I took her to lunch at Piccolo Mondo in the Watertower shopping center and she enjoyed it, but complained that the coffee was not really hot.  (I looked for them on Google but they have closed.)  In her last years the coffee was never hot enough and she couldn't smell very well.  She wore "Aromatics" perfume -- a lot of it -- and it's already strong.  So I got her "Wrappings" which was a less intense version of the same scent.  These are "green" perfumes.  She was mortified to realize she had been so, well, "aromatic," though she had wondered why everyone who got into the car with her immediately rolled the window down.

When my father was still alive -- he died in his sixties and was nine years older anyway -- they toured Europe and had lots to tell and many photos to hand around.  My mother always had a passion for the Asian Pacific countries and  when she was properly retired, she signed up for teacher tours of the east.  Her best friend in the neighborhood (a friend she shared with my brother) was a Philippino artist and professor of art who lived two doors down the street and loved gardening; he had his culture's respect for the old.   She also shared his cat, Mokli, when he went back to the islands to visit his family.  So one of the first countries she visited with a tour was the Philippines.

Riding a pedicab in the Philippines.

A little earlier she visited Egypt, a country she and my father had missed, and was proud of riding a camel.
The camel was not excited, but my mother was.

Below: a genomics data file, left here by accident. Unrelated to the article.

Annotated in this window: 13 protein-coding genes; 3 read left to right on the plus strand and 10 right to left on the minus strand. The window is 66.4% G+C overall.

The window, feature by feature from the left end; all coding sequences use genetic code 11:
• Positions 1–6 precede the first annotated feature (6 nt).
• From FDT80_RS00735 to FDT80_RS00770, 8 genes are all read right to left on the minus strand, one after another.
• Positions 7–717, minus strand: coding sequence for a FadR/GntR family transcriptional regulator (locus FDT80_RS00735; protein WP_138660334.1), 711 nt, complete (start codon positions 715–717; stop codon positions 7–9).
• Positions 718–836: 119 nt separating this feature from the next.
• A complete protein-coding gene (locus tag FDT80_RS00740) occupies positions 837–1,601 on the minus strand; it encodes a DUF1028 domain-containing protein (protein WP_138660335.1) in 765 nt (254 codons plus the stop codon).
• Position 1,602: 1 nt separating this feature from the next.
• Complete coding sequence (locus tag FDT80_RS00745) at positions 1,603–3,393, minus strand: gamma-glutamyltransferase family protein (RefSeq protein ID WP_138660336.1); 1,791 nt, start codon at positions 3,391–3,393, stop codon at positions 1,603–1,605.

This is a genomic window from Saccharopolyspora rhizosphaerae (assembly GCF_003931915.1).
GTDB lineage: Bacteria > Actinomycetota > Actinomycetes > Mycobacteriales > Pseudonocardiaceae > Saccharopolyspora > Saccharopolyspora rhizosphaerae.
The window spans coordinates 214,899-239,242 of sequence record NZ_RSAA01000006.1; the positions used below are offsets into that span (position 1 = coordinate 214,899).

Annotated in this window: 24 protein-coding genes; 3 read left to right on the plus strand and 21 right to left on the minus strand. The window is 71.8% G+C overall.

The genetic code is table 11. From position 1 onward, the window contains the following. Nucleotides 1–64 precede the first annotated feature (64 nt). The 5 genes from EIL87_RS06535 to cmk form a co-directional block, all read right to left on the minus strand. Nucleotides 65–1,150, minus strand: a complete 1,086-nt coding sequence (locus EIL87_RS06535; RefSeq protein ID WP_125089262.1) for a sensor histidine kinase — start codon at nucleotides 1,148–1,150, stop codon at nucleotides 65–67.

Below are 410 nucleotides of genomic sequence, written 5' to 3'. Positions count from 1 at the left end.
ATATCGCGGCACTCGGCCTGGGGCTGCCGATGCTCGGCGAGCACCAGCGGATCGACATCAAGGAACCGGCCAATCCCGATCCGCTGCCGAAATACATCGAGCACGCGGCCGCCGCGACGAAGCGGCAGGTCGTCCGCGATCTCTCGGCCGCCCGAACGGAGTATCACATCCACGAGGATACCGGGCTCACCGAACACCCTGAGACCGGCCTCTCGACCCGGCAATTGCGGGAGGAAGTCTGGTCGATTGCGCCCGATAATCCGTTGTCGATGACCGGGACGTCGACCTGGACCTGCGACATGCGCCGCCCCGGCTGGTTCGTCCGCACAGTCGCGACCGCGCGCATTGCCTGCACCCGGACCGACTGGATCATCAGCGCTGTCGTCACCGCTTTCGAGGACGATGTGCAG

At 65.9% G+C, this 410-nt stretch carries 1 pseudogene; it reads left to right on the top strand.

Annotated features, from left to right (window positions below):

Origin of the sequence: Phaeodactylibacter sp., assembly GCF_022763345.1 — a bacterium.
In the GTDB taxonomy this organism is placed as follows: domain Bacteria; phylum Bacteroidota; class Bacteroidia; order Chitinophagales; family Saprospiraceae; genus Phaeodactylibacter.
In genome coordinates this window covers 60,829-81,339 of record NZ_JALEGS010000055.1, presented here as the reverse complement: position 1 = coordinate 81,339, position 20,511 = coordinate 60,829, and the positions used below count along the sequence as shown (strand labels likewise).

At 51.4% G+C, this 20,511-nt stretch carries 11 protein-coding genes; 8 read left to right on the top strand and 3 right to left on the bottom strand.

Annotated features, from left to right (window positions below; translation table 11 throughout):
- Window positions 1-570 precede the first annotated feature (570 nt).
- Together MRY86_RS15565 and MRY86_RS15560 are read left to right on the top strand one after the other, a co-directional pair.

Visiting Mexico, a market square.

The Mexico trip was one she considered repeating.  The visitors stayed in a graceful house with a walled garden where a watchman sat all night on the wall, softly playing his guitar and singing love songs.  The owner/manager was blind and asked the teachers to read her mail to her, which they were glad to do, though it was just business.   They felt trusted and included..  My mother did not get sick.

Years later she developed a blood cancer -- I always suspect because of going back to smoking after my father died.  (He objected to smoking and drinking.)  That weakened her but she was not in pain.   it was a cancer of white blood cells that takes five years to kill the patient.  (There is no cure.)  She kept her faculties but was just a little weak.  

Her doctor was Japanese.  After she died at age 89, I sent him a note thanking him for his excellent care of her. I said I thought that she was raised in an orchard, so had a special feeling for the Japanese love of cherry blossoms.  In fact, we grew up eating off "Willow Ware", looking at the wistful love story.  When I asked her about her special fondness of all things Asian, she thought it was because of the many missionaries who came through Roseburg and told wonderful stories about China and Japan in order to raise money.

In the end, she died at home as she wished, in the "Sun Room" where the window was festooned with blooming wisteria she had brought as a bride from her mother's wisteria vine, a bit of continuity her father probably didn't know about since he objected violently to the marriage.  She said,  "I hope the next planet is as much fun as this one has been."  At her graveside service, my brother rang her retirement school bell.  Both my brothers were Marines so they knew ship bell code.  Mark rang "eight bells" which means "end of the watch."